By Colleen Taylor
Historically speaking, 2016 had many ups and downs, but musically speaking, 2016 was full of highlights. Here are my five favorite albums released this year.
“Matching Sweaters,” at No. 5, is measuring up to be one of my favorite Gaelic Storm albums yet, containing some of the best traditional sets in their entire oeuvre. It is more exploratory as well, involving some bluegrass and roots influences that add a real flare to their traditional music. The musical multiculturalism in “Matching Sweaters” is helping Gaelic Storm branch out from the Irish-American sector, but this energetic album also proves they’ll always be steadfast figures at Irish music festivals.
“Line ‘em Up,” No. 4, is Shilelagh Law’s sixth and most creatively ambitious album. It’s their first entirely original record; each song is an original SL composition. “Line ‘em Up” captures that quintessential New York Irish sound, as well as the band members’ own personal neighborhood narrative as well. “How Are You Keeping?,” one of my favorite songs on the album, participates in the Irish love ballad genre, but it’s also an individual narrative that thinks about change, time, and lost loves. As always with Shilelagh Law, this album dances between the traditional and the playful.
The much-anticipated “At Swim,” my No. 3, was Lisa Hannigan’s first release in five years, and it didn’t disappoint. In her third album, Hannigan takes her exquisite, ethereal voice in a completely new and darker direction. The songs delve into difficult and existential issues, like prayer, death, and funeral rituals. Hannigan’s vocals have dropped an entire octave for this album, and the melancholia pulls at the soul. At the end of the day, a critic can only do so much linguistic explanation of “At Swim.” Hannigan’s album is truly a holistic piece of art that must be heard to be appreciated.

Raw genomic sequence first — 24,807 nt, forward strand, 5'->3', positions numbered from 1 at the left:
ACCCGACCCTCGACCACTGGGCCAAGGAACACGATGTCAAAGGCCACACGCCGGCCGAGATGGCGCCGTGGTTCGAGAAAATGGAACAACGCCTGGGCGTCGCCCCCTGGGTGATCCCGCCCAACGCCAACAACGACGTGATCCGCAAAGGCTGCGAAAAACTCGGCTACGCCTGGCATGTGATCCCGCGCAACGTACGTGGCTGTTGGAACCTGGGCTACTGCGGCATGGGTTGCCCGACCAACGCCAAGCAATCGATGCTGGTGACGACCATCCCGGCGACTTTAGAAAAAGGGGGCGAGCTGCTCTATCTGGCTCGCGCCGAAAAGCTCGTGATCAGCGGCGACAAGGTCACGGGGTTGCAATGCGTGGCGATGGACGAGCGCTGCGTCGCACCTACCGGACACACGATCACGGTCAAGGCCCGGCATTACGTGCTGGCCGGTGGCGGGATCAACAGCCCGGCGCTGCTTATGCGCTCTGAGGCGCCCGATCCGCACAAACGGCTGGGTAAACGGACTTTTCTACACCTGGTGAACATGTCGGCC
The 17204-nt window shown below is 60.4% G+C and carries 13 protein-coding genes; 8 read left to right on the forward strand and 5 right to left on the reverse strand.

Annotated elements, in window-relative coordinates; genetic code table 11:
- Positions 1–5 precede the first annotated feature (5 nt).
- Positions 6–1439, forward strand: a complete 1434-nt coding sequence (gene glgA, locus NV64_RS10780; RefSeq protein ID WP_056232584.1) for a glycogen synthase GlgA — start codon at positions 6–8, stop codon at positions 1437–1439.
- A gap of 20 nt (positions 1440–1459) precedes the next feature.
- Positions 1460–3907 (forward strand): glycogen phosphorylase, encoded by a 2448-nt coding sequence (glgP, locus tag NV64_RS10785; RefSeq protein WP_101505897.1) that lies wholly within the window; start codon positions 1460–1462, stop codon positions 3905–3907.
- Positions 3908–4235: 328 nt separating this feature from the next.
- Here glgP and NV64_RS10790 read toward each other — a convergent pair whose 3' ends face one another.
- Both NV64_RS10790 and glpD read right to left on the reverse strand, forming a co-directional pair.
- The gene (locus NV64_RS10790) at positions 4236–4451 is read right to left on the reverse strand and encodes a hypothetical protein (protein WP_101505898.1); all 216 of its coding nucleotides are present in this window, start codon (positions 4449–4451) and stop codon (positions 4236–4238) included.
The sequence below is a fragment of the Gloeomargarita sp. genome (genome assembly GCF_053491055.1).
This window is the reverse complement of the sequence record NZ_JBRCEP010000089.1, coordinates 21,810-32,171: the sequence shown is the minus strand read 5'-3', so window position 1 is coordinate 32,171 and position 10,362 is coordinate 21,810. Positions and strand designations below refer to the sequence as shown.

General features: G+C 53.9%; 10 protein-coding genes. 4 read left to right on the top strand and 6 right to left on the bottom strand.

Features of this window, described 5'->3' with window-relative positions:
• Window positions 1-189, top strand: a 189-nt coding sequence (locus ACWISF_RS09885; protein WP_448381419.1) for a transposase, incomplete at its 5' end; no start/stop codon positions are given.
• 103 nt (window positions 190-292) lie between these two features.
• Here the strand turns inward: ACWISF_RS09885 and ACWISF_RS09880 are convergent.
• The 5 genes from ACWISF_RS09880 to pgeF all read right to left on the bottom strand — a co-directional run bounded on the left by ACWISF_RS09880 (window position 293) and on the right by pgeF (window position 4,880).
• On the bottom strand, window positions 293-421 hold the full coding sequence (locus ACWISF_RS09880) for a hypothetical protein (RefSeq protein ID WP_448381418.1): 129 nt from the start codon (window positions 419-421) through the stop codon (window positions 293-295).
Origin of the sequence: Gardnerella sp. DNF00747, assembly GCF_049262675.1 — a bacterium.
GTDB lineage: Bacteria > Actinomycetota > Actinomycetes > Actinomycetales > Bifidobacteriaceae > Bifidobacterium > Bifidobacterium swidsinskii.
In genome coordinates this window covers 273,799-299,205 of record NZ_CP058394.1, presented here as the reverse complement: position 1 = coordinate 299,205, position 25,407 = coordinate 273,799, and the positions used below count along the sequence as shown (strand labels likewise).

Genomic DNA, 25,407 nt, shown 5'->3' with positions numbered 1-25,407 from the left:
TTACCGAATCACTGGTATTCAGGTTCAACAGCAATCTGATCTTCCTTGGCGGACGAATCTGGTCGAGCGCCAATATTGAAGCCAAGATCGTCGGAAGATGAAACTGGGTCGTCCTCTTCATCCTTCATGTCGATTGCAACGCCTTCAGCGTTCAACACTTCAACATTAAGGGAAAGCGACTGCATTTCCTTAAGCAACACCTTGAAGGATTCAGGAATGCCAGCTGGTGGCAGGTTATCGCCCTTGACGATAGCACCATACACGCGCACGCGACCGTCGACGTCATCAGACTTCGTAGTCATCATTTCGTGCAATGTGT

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I have not stopped listening to Kate Rusby’s “Life in a Paper Boat” since it was released a few months ago. “Life in a Paper Boat,” at No. 2 in the best of 2016 list, represents a perfect synthesis of all of Rusby’s merits—her voice, her innovation, her traditionalism, and her attention to the female perspective in folk tradition. Rusby’s voice and lyrics in this album reach otherworldly realms, accomplishing a futuristic and medieval atmosphere simultaneously. She mixes traditional acoustic instruments with mystic echoes, dramatic percussion, and Celtic themes. Each Rusby record is a new conception, a work of art entirely unique from the last, and “Life in a Paper Boat” is no exception.
When it came to composing this 2016 list, there was no question as to who the winner would be. “Grace & Glory” marks the High Kings’ most ambitious album yet—a pronounced departure from their traditional Irish roots. Here, they venture more boldly into the country and Americana genres that, up until now, they had only dabbled in. What distinguishes “Grace & Glory,” what makes it a crucial turning point for the band’s career, is that we can no longer think of the High Kings as the next generation of Clancys, Fureys and Dunphy. This time, the foursome have moved well beyond their paternal influences and forged their own trademark. These incredible songs evince the cultural benefits of the constant interchange across the Atlantic: the High Kings pay equal tribute to the Irish and American songs that have made them who they are. “Grace and Glory” sounds truly original, fresh, modern, and, most importantly, absolutely Kingly. You can’t go into the new year not having listened to this one.